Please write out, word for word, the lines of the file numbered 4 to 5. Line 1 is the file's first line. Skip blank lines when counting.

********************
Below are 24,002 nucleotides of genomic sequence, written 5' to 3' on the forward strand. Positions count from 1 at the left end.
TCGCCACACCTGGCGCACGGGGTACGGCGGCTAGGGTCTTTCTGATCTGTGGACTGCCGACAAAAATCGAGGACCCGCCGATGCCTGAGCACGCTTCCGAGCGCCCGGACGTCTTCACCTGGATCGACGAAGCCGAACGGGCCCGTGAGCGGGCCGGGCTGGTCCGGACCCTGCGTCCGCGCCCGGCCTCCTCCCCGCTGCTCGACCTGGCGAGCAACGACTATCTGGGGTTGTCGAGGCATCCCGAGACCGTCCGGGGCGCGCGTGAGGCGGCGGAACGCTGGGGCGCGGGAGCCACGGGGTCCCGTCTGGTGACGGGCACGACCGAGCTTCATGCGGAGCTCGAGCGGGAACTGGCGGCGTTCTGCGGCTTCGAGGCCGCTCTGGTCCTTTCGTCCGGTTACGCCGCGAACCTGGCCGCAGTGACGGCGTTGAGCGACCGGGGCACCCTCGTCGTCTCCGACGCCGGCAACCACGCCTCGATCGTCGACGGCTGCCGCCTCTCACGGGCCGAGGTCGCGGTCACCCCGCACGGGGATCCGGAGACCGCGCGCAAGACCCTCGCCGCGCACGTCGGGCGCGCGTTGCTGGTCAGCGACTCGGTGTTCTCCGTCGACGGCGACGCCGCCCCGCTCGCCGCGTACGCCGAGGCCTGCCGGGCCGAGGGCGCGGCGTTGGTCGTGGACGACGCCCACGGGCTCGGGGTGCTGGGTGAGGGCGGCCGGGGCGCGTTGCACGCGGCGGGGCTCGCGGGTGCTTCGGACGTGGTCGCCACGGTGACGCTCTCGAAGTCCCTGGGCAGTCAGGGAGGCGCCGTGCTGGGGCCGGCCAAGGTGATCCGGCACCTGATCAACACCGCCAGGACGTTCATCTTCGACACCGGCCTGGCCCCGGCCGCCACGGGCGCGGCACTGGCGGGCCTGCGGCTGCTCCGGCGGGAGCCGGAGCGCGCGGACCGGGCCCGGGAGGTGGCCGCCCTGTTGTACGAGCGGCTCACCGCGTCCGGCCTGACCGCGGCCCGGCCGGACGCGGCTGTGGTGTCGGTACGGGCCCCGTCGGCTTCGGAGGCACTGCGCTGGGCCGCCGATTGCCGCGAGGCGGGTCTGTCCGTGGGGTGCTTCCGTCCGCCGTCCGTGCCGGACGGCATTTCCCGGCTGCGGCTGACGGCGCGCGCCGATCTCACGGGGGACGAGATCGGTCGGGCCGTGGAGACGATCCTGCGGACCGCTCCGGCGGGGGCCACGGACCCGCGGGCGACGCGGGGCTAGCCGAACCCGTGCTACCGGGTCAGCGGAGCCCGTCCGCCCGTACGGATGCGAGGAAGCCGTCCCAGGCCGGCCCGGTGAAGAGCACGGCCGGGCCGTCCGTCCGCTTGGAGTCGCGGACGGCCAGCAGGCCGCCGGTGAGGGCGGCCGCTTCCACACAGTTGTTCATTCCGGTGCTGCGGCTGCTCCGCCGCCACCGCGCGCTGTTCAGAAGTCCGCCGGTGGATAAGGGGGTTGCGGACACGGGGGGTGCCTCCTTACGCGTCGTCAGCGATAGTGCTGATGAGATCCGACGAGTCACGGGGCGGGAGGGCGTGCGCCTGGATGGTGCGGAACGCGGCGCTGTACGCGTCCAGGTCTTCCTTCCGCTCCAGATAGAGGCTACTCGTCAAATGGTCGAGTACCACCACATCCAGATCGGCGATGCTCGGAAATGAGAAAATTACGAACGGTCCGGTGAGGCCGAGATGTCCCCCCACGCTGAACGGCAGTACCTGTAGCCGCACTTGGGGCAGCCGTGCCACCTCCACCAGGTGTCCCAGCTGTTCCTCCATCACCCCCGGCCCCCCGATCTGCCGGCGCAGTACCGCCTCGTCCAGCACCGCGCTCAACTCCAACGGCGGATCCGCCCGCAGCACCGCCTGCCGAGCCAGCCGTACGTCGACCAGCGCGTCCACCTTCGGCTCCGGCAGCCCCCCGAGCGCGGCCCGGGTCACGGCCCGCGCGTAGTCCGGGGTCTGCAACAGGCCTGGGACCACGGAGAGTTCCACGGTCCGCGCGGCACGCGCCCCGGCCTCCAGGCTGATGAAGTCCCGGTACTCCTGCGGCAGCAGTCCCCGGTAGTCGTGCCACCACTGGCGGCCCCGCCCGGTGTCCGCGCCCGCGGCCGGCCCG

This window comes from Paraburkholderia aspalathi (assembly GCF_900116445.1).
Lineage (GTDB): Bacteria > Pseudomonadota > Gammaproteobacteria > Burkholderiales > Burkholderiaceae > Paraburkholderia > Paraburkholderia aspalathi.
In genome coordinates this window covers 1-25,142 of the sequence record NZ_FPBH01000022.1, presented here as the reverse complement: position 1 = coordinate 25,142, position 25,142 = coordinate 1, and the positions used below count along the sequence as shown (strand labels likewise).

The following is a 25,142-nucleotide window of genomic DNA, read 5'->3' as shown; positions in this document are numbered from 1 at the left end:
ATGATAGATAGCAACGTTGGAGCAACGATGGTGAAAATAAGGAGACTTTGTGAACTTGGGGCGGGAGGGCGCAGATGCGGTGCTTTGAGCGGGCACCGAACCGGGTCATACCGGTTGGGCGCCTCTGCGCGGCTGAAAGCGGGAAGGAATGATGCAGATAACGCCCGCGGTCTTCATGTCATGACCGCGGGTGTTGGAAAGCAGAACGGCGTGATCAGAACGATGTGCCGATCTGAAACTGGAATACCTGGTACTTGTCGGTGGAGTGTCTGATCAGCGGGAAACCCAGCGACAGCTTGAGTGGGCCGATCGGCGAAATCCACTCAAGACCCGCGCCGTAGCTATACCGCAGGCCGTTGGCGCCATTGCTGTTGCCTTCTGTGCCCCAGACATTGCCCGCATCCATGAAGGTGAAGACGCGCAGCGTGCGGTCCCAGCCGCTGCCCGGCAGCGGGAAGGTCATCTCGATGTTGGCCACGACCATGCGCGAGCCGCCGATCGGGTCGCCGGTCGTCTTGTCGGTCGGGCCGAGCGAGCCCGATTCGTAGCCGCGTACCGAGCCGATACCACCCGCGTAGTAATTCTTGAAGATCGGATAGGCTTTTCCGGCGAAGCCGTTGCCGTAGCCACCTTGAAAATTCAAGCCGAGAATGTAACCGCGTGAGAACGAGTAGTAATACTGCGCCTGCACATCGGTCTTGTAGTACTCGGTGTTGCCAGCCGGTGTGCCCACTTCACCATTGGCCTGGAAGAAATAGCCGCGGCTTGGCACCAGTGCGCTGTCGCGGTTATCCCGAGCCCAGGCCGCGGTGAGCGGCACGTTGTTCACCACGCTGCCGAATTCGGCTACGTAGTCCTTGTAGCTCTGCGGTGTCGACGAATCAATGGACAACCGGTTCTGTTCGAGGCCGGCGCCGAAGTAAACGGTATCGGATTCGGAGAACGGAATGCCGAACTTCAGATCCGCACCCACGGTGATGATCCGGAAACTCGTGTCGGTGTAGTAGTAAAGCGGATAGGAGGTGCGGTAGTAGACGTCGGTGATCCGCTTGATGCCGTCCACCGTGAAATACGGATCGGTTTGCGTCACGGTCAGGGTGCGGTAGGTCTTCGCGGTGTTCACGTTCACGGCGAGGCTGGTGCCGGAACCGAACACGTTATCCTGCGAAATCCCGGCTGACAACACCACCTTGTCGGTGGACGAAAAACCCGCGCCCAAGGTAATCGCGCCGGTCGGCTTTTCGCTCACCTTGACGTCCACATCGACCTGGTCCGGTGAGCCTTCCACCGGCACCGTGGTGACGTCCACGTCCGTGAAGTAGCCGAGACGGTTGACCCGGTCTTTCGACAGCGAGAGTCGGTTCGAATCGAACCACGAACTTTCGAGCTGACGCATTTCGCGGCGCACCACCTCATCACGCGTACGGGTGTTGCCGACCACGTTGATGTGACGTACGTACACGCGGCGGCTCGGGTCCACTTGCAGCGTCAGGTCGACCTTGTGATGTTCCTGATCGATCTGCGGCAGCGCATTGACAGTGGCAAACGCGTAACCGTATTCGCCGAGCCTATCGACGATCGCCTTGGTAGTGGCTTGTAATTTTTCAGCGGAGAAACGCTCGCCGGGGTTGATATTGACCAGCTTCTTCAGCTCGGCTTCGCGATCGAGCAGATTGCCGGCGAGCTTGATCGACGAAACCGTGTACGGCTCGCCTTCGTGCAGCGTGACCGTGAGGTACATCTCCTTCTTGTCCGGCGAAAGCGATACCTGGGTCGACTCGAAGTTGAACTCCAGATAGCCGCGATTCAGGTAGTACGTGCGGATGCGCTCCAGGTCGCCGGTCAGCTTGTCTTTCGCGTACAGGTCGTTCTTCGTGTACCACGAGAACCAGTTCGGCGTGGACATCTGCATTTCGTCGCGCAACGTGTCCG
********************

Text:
Lineage (GTDB): Bacteria > Pseudomonadota > Gammaproteobacteria > Burkholderiales > Burkholderiaceae > Paraburkholderia > Paraburkholderia aspalathi.
In genome coordinates this window covers 1-25,142 of the sequence record NZ_FPBH01000022.1, presented here as the reverse complement: position 1 = coordinate 25,142, position 25,142 = coordinate 1, and the positions used below count along the sequence as shown (strand labels likewise).